In order to meet the ONC certification requirements, EHR developers must utilize data exchange architectures, and application programming interfaces (APIs), and adhere to specific standards such as CCD, DICOM, and HL7.
This enables healthcare providers to access comprehensive and up-to-date patient information, improve care coordination, and ultimately enhance patient outcomes.
Demystifying the Major Conditions of ONC's Cures Act Final Rule
The 21st Century Cures Act Final Rule, issued by ONC, sets the conditions for health information technology (health IT) developers to obtain certification for their products. These conditions aim to improve the interoperability, usability, and security of electronic health records (EHRs) and other health IT systems. To achieve certification, health IT developers must comply with the seven conditions established by the ONC. Let's take a closer look at these conditions and their significance in the healthcare industry.
- Information Blocking: Information blocking is the practice of intentionally interfering with the access, exchange, or use of electronic health information. The condition prohibits health IT developers, networks, exchanges, and healthcare providers from engaging in information blocking activities. The goal of this condition is to improve patient access to health information and promote the exchange of health information for care coordination and patient engagement.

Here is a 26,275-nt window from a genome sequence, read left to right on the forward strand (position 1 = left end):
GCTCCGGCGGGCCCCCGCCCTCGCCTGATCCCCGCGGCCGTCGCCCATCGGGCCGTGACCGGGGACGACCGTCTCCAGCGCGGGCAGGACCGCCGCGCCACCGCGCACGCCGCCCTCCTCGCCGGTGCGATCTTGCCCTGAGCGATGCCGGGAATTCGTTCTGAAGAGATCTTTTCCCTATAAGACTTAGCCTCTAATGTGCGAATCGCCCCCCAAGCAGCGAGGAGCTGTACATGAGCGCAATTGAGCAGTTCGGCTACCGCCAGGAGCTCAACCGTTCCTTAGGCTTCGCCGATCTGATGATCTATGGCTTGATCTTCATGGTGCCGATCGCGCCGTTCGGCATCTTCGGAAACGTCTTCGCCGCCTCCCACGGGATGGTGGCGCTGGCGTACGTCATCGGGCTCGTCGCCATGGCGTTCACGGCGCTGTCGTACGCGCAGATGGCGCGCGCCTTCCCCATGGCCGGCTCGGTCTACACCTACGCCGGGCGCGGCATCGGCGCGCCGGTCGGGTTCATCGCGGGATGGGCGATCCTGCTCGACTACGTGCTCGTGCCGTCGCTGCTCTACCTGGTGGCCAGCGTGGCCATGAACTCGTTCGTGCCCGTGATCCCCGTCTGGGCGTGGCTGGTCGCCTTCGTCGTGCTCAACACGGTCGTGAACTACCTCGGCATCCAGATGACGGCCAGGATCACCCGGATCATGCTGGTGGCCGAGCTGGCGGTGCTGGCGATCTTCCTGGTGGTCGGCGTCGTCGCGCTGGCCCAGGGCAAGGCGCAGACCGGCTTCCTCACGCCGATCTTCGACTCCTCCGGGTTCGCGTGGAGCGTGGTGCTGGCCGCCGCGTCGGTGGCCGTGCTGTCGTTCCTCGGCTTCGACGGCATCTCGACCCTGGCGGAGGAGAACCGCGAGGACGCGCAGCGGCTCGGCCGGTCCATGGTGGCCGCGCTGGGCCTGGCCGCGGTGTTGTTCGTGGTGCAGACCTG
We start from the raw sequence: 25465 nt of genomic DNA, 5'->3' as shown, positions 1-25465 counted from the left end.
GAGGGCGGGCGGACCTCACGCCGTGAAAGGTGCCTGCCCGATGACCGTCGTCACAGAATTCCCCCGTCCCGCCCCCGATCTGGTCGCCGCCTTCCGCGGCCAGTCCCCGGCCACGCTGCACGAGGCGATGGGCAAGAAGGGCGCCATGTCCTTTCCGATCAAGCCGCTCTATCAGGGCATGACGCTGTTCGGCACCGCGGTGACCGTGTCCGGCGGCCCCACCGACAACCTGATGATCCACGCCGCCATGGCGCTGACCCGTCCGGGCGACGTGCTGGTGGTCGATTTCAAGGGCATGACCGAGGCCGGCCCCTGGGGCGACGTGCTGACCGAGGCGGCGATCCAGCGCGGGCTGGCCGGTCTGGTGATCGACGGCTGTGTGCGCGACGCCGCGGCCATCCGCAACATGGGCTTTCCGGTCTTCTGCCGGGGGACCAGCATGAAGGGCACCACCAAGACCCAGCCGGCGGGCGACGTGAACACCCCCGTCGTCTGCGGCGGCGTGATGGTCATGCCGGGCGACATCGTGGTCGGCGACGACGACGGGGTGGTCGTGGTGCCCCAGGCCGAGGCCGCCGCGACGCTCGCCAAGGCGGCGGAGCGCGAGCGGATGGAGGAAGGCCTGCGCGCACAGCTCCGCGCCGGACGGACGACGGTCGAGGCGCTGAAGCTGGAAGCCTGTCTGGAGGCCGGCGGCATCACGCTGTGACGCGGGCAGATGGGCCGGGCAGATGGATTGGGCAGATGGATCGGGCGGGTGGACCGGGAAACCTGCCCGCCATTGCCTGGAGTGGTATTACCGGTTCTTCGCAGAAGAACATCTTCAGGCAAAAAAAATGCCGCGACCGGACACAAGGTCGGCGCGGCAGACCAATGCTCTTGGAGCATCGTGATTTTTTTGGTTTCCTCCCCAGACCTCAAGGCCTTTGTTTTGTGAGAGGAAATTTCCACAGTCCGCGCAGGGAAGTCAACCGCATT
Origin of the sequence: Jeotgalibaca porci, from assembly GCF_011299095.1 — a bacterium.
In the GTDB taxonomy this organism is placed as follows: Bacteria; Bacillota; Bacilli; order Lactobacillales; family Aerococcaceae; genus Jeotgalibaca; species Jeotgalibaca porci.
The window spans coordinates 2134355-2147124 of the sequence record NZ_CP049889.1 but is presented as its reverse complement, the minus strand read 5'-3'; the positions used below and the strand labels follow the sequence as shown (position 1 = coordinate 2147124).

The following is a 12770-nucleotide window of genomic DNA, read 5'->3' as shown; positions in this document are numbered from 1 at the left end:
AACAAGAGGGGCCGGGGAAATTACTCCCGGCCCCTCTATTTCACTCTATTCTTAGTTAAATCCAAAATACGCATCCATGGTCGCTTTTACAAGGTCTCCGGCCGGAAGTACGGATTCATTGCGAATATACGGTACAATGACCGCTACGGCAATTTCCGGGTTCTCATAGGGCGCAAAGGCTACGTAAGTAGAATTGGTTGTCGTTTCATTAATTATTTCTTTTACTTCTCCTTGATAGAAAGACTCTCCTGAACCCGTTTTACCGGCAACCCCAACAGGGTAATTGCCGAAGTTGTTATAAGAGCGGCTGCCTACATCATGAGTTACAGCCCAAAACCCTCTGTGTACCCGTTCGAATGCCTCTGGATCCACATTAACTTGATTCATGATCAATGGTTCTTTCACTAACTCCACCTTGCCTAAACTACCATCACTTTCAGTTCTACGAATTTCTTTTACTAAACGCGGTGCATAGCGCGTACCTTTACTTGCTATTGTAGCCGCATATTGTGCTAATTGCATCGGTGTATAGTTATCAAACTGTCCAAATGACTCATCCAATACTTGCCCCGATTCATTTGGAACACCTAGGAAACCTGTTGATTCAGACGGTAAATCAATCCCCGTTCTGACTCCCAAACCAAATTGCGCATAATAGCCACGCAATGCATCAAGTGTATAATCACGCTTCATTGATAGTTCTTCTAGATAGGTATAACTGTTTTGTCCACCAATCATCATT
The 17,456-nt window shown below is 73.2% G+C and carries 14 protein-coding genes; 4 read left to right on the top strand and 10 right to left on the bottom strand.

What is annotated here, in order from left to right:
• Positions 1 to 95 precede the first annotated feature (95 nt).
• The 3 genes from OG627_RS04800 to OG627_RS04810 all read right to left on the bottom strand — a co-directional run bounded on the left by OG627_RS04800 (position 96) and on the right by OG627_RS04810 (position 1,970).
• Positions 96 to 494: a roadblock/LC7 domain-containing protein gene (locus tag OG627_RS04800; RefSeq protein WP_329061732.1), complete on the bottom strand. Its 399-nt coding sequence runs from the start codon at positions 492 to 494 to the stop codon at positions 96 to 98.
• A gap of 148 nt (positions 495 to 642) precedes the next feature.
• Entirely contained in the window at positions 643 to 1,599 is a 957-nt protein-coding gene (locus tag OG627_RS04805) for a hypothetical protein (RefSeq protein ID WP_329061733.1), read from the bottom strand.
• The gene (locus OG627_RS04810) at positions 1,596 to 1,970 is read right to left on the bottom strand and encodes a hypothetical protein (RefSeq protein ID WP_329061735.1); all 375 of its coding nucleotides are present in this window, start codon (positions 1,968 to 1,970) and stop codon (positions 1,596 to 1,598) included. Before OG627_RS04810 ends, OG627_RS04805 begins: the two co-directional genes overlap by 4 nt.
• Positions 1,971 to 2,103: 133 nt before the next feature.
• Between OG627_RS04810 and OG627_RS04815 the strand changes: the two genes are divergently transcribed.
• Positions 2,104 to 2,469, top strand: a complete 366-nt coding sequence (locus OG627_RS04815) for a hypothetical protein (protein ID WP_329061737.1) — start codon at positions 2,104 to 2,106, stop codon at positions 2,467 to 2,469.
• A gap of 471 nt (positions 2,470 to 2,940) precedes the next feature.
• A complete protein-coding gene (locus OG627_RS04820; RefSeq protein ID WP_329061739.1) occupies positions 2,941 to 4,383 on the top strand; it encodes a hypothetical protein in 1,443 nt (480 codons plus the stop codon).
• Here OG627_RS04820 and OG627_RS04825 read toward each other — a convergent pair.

- Bi-Directional Communication: The second condition emphasizes the importance of communication between healthcare providers and patients. It requires healthcare software systems to facilitate secure messaging between providers and patients, enabling patients to communicate directly with their doctors and other healthcare providers.
- Certification to Adopt and Implement APIs: This condition requires certified health IT products to support secure, standards-based APIs that enable patients to access, view, and download their health information. Additionally, healthcare providers must demonstrate that they have implemented the API in a way that enables patients to access their health information without any restrictions.
- Real-World Testing: Real-world testing involves evaluating the usability, safety, and effectiveness of certified health IT products in real-world clinical settings. The condition requires ONC-authorized testing laboratories to conduct real-world testing on certified health IT products to ensure they function as intended in real-world clinical settings.